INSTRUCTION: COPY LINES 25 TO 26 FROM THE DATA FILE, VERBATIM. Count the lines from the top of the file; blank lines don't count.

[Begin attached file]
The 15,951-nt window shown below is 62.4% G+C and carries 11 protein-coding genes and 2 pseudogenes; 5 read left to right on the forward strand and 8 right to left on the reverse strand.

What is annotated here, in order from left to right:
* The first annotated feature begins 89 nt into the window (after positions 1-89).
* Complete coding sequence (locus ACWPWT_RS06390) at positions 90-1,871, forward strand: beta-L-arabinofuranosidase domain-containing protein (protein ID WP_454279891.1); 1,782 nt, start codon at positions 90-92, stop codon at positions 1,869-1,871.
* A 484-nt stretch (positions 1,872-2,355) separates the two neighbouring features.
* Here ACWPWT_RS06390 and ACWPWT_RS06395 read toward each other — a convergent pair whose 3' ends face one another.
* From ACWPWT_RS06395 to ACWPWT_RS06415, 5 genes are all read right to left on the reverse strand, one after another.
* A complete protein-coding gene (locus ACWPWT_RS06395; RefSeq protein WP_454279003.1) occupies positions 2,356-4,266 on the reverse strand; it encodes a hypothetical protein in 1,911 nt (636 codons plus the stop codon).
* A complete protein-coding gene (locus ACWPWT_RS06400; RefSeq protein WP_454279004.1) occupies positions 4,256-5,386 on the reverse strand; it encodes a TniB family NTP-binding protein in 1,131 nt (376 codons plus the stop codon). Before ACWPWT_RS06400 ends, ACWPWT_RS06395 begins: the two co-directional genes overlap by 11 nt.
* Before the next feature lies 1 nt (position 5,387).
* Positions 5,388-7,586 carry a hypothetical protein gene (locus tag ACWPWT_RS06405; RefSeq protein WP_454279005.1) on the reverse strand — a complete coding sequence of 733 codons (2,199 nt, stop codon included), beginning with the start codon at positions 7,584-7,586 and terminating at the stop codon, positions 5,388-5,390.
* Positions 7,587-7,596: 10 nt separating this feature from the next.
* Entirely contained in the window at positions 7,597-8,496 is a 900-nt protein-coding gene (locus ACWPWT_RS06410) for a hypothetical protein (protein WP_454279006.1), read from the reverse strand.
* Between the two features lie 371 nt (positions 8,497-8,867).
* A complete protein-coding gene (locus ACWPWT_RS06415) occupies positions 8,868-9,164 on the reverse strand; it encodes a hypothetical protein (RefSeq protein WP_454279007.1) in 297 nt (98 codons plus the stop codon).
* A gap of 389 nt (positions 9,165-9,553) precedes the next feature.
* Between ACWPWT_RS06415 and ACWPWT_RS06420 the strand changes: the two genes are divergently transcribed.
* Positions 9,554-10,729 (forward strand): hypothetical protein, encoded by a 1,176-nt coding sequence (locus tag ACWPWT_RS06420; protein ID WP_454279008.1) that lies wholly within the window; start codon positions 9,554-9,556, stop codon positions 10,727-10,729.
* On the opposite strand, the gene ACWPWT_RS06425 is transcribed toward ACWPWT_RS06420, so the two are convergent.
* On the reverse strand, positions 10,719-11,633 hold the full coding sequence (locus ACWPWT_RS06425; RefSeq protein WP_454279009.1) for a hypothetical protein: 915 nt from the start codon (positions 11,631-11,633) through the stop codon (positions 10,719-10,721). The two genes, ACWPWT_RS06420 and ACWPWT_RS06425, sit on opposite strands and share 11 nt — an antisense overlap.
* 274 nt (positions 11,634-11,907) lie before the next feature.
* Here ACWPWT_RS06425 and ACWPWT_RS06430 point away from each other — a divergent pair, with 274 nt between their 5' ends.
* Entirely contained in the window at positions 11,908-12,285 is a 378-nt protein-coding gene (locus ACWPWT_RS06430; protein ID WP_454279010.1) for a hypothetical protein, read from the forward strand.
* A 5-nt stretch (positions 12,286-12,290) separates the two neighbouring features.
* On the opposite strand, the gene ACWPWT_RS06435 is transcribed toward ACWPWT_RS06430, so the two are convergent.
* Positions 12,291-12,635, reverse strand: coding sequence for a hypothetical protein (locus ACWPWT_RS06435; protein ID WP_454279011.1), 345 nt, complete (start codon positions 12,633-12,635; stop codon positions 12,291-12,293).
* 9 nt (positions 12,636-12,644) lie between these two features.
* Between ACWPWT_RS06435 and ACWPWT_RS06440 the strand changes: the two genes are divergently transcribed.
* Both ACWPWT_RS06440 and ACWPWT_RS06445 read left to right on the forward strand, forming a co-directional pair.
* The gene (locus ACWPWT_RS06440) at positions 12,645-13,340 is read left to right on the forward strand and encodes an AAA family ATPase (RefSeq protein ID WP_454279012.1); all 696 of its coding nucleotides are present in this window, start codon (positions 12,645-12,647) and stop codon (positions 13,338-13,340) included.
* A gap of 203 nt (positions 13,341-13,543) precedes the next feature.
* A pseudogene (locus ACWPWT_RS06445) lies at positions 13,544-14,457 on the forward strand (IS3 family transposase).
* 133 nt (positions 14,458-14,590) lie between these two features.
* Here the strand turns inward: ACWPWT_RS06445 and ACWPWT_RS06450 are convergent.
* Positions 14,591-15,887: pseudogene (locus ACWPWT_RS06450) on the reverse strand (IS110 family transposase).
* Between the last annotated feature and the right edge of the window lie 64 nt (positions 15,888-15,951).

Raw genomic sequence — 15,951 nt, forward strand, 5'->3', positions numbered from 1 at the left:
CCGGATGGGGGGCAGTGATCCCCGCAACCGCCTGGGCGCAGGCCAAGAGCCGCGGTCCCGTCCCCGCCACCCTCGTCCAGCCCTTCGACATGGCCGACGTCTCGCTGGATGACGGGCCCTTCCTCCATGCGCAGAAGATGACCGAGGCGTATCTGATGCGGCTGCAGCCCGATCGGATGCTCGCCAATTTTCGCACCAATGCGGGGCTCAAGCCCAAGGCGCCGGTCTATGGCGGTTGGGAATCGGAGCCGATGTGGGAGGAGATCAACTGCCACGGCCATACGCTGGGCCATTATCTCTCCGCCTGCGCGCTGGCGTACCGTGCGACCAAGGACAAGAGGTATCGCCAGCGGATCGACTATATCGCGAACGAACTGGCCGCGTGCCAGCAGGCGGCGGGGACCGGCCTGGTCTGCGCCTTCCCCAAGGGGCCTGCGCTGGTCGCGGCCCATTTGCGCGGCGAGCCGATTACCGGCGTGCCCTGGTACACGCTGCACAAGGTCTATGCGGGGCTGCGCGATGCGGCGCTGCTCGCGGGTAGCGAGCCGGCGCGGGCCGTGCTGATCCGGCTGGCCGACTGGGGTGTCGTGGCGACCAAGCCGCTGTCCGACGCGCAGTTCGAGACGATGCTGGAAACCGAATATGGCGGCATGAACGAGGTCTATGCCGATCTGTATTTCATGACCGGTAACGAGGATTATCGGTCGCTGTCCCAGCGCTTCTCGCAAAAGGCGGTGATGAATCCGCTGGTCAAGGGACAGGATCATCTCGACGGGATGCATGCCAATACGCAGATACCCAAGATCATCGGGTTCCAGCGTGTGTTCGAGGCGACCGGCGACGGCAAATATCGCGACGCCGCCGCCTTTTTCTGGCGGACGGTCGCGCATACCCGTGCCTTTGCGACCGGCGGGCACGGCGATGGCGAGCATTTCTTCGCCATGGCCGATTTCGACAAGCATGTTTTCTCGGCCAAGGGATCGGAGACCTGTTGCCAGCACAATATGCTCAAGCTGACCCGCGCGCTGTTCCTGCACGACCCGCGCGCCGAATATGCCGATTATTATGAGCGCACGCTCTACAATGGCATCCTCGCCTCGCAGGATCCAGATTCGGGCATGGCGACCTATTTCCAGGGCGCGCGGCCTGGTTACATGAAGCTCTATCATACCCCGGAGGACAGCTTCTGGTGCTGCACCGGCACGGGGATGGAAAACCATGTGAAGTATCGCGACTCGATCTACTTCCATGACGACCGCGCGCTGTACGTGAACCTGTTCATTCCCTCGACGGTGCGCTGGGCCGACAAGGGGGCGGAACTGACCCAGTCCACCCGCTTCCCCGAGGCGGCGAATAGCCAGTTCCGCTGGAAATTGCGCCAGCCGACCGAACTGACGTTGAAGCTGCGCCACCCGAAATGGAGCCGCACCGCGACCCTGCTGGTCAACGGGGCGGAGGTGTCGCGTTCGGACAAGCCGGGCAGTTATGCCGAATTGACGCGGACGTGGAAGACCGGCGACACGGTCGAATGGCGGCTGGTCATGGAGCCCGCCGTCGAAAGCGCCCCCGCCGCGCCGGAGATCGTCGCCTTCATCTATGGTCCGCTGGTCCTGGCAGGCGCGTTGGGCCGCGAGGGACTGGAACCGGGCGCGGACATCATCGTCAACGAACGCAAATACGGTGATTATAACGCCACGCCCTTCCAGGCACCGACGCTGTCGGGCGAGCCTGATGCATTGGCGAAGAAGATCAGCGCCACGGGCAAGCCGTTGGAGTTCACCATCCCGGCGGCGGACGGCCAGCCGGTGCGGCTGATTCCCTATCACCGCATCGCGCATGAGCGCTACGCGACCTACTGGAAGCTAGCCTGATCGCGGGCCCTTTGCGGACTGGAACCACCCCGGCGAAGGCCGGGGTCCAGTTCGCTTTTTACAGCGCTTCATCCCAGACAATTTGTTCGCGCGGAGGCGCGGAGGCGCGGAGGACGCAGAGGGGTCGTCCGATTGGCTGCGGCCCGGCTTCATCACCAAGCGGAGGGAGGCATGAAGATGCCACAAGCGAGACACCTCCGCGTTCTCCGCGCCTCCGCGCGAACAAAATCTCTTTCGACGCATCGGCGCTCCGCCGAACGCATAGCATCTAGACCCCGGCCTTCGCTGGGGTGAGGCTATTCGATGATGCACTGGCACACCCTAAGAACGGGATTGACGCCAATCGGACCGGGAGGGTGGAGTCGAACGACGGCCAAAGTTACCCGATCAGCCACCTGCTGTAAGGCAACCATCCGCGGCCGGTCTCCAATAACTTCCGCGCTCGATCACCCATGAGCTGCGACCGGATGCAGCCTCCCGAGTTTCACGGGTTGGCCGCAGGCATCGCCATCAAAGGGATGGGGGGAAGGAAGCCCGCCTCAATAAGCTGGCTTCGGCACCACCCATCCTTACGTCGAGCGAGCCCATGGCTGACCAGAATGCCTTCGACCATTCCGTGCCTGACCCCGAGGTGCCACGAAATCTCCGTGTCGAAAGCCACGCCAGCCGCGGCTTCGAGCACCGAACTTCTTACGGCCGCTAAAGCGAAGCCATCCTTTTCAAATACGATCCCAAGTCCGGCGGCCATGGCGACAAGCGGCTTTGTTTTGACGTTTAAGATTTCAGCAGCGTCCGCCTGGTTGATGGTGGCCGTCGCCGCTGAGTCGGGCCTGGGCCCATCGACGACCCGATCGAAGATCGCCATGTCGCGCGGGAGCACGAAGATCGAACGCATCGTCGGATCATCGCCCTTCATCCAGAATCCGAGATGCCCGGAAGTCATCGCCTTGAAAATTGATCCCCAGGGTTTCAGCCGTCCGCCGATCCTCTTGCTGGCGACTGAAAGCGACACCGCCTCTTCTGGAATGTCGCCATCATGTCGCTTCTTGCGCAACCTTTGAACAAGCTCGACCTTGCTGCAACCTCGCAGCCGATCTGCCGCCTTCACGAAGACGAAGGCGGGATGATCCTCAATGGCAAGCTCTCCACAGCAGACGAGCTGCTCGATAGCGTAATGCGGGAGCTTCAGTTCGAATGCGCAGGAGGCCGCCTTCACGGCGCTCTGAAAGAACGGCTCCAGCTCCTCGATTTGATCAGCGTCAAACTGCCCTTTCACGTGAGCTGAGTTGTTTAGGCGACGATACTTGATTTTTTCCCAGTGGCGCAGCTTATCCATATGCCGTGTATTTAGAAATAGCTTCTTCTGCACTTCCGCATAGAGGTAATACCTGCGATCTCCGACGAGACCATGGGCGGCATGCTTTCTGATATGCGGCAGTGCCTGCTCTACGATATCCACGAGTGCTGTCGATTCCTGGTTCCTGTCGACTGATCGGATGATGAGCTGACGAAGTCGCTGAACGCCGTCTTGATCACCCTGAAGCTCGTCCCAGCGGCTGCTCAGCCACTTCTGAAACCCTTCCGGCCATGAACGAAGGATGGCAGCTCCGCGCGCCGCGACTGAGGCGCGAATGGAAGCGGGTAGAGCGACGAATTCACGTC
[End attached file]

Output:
* On the opposite strand, the gene ACWPWT_RS06435 is transcribed toward ACWPWT_RS06430, so the two are convergent.
* Positions 12,291-12,635, reverse strand: coding sequence for a hypothetical protein (locus ACWPWT_RS06435; protein ID WP_454279011.1), 345 nt, complete (start codon positions 12,633-12,635; stop codon positions 12,291-12,293).